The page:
Exploring the cross-racialization of bodies of African American and Filipino American men in the first half of the twentieth-century United States, this essay first examines American modern history in which both ethnic groups were culturally stigmatized as sexually deviant. I also consider how ethnic male authors examine such racist discursive strategies. In doing so, the present study critiques heteronormative impulse and homophobic repulsion embedded in the masculinist anti-racist cultural politics advanced by Fanon, Du Bois, and Bulosan. This essay then addresses Jessica Hagedorn’s Dogeaters (1990), written in the late twentieth century, in order to explore how white racist discourses such as lynching narrative have been adapted and applied to global culture in the postmodern era. My discussion of Hagedorn’s novel also explores the way the author interrogates masculinist bias of anti-racist cultural politics.
This paper examines the causal relationship between political regime and civic engagement in Korea between 1945 and 2012 using a logistic growth curve model derived from population ecology of organization.
This paper focuses on the effect of political regime on the growth of civic organizations in number, fully taking into account the interplay among civic engagement, political development, and economic development. This paper finds that military regime suppressed initial growth potential of civic organizations expected under the earlier semi-democratic regime while the democratic regime revives the growth of civic organizations that surpasses the level expected under the first regime. This paper also finds that some types of civic organizations do not strictly follow this general pattern, either showing a greater growth potential under the military regime than under the semi-democratic regime or a growth pattern that is neutral to regime characteristics. Under the assumption that current regime would persist, this paper estimates the future growth trend and predict that total number of civic organizations in Korea will continue to increase in years, yet this paper also finds the specific future growth trend will vary based on the type of organization.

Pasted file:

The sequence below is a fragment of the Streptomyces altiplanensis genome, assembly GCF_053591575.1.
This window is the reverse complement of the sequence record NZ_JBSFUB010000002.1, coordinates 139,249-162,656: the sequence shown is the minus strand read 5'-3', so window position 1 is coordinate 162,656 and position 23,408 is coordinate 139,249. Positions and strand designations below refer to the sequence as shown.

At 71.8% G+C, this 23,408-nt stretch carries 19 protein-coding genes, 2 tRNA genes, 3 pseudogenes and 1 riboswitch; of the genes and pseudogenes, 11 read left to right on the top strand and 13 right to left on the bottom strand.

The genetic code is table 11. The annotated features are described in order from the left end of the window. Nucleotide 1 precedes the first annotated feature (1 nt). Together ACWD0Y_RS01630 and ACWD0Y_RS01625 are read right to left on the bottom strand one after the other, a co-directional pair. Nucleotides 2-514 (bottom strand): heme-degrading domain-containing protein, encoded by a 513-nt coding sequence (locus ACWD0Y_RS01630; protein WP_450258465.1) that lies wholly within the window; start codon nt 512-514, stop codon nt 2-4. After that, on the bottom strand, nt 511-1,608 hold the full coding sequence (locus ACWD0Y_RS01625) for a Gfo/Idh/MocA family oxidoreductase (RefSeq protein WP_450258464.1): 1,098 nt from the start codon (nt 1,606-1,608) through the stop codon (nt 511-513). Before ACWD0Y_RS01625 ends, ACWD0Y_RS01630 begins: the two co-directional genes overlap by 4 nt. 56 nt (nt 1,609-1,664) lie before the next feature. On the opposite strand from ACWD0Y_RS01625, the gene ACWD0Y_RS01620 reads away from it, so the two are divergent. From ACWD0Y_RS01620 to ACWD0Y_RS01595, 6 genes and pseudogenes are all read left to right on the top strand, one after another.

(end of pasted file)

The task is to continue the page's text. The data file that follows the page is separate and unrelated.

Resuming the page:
Many of the best-known plays written by Peter Shaffer (1926-2016) often deal with religion and faith in mythical and historical contexts. These themes culminate in the works known as his trilogy: The Royal Hunt of the Sun (1964), Equus (1973), and Amadeus (1980). In addition to the thematic similarity, they have other literary features in common. Structurally, all of these plays consist of two acts; also, they all elaborate on two contrastive characters─Pizarro and Atahuallpa in The Royal Hunt of the Sun, Dr. Dysart and Alan in Equus, and Salieri and Mozart in Amadeus respectively. The structural similarity of the plays is closely related to their thematic affinity. The first act of each play draws upon the meeting of a god figure, while the second act is mainly concerned about the death of the god. In Shaffer’s trilogy, therefore, the issue of worship toward the Other stands out among others. The three plays explore why one searches for an object of worship and how to worship it. In this sense, Shaffer’s trilogy can be read as a response to the existential and psychological inquiry into the nature of worship toward the Other.